CRC/TRR 384 IN-CODE has been approved for funding.

Inhibitory neurons: shaping the cortical code (IN-CODE)

General Information about the Collaborative Research Centre (CRC)

Coordinator: Marlene Bartos (Freiburg)               Vice-coordinator: Jörg Geiger (Berlin)

The brain is the most complex information processing system that enables us to feel, act, learn and remember, to process and store information with an efficiency and flexibility that by far surpasses any machine. At the same time, dysfunctions of the brain cause a number of devastating cognitive disorders.
All cognitive functions depend on the cortex, the largest and most powerful region of the mammalian brain. The brain is comprised of mostly (~80%) excitatory principal neurons (PNs) but also smaller but highly diverse classes of GABAergic inhibitory interneurons. PNs represent information at the single cell level (‘single neuron code’) or population level (‘population code’). However, their activity is markedly shaped by the GABAergic inhibitory interneurons. Interneurons come with distinct morphologies, molecular and synaptic properties, connectivities and activity profiles and may thereby endow the network with a large number of distinct control points for tuning cortical codes according to dynamically changing computational demands.
Using mouse models for genetic circuit dissection and human tissue we will focus on a number of cortical areas that are vital for higher brain functions. By combining state-of-the-art optical and electrical recordings with pharmaco- and opto-genetic perturbation, quantitative behavior, computational modeling, modern tools for high-dimensional data analysis and deep learning, this CRC/TRR will provide multidisciplinary insights on the role of inhibition in controlling the encoding of information in local circuits and complex brain functions and thereby shaping the cortical population code.
The selected PhD student will become a member of the Transregio (TRR) initiative IN-CODE, a Collaborative Research Centre (CRC) located at multiple sites. TRR/CRC-384 is located in Freiburg and Berlin, and collaborations between the two cities are actively promoted. The successful candidate will enrole in the local graduate schools, SGBM (Spemann graduate school of Biology and Medicine) and will have access to the qualification program offered by the entire network.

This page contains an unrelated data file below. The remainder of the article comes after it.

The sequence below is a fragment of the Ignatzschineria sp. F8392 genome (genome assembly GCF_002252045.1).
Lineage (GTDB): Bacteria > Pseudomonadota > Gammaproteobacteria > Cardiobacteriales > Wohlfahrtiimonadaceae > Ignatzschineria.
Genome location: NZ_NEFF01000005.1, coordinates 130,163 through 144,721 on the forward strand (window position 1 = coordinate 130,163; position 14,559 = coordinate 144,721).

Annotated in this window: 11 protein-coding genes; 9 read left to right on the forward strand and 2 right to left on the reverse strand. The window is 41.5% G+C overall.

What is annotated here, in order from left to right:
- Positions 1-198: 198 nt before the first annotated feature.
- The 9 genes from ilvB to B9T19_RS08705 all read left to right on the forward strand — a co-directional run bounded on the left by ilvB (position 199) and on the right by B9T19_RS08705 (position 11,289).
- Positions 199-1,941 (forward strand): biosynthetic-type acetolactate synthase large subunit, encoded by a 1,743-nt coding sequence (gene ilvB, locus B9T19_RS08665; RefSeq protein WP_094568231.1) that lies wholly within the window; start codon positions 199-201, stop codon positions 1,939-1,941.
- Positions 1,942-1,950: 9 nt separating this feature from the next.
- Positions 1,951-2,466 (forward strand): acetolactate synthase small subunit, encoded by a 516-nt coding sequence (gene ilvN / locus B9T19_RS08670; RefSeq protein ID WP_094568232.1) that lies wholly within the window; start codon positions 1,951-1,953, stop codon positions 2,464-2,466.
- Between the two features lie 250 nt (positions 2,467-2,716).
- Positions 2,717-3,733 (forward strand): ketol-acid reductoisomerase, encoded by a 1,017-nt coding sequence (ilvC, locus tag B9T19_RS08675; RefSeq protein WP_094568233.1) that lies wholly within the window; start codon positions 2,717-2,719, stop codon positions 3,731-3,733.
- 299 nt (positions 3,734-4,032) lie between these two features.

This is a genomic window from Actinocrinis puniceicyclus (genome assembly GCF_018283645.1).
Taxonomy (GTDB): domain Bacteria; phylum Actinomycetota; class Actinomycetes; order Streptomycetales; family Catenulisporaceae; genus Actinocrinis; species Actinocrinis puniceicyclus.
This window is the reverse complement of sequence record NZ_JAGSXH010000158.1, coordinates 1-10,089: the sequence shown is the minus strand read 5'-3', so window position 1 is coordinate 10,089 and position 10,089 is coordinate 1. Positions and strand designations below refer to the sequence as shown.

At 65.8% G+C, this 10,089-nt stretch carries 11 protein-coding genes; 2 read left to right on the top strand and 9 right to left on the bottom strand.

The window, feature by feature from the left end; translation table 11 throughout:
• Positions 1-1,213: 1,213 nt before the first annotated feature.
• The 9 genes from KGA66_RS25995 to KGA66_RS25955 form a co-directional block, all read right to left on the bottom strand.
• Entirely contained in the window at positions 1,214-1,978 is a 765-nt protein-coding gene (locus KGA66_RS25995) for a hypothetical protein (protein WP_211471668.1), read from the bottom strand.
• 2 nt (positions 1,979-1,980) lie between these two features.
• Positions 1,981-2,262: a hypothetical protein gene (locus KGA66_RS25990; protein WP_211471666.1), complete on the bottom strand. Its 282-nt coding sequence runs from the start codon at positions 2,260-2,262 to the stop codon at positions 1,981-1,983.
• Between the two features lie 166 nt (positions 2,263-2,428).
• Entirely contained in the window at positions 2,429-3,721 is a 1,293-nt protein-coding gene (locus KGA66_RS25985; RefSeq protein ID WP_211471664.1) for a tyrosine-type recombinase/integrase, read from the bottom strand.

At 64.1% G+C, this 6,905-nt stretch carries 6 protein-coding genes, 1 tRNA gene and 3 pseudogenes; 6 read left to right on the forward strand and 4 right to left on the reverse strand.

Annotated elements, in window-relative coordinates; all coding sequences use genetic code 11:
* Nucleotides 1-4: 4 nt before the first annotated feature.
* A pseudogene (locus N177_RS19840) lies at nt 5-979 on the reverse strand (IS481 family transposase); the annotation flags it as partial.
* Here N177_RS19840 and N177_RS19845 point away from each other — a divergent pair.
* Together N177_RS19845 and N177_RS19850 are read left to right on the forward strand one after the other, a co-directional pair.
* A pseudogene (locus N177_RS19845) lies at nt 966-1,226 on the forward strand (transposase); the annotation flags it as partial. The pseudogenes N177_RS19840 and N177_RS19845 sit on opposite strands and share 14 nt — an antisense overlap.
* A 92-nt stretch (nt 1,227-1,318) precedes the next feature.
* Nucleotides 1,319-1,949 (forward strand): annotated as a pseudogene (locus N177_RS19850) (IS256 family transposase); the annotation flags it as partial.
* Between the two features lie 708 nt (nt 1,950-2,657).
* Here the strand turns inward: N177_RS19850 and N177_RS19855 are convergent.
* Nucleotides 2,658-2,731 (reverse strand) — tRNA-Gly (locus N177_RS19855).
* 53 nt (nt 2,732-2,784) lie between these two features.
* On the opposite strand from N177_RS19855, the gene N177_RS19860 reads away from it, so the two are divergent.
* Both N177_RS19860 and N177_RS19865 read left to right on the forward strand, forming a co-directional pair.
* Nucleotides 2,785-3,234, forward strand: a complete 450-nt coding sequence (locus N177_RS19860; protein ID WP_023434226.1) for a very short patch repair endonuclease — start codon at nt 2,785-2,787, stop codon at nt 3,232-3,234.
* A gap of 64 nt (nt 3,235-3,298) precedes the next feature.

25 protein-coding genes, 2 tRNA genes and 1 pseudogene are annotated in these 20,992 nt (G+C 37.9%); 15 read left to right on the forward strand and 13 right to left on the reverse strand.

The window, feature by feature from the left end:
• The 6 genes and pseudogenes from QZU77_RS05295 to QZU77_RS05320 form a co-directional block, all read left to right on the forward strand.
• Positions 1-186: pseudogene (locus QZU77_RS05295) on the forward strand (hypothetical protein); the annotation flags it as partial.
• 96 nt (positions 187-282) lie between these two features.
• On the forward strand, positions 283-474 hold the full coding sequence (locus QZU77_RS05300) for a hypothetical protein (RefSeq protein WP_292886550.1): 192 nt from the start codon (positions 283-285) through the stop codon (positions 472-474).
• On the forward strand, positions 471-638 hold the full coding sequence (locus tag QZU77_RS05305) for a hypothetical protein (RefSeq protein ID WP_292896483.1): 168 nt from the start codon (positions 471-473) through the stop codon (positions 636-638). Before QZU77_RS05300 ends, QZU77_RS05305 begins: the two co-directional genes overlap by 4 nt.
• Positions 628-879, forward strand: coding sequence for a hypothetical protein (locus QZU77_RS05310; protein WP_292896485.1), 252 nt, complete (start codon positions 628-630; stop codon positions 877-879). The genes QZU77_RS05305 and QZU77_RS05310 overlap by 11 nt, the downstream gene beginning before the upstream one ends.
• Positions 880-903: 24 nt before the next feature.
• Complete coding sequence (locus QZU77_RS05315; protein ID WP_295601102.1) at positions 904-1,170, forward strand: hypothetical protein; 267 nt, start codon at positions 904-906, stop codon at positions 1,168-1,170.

The following PhD student position in Freiburg is now available:

(Salary scheme E13 TV-L, 65%)

Prof. Marlene Bartos

(1 position)

Role of dentate gyrus GABAergic interneuron types in long-term information encoding by principal cells

We aim to understand how interneuron types contribute to the formation of the neural code. Using the cutting-edge octa-patch technique, we are able to simultaneously perform whole-cell patch recordings from up to 8 cells to examine the underlying structural-functional microcircuit organization. Unveiling the intricate connectivity motifs within neural networks will allow us to bridge in vitro and in vivo observations to gain a comprehensive understanding of neuronal processes underlying memory and learning.

Are you interested in exploring these exciting questions? – Apply now to be part of our international research team!

Send us your CV and brief statement of interest to

Applicant requirements

We are looking for highly motivated doctoral candidates with a background in the life sciences who are strongly committed to basic and translational research. Applications from all nationalities will be considered. A Master of Science degree is required to enter the PhD program.

We are an equal opportunities employer with a diverse, international team. Flexible starting times are possible between May 15th 2024 and July 2024. Successful candidates will also be enrolled in the Spemann Graduate School PhD program, which offers a variety of courses and events to increase integration, skills and career development.

Application Deadline:-  May 15th 2024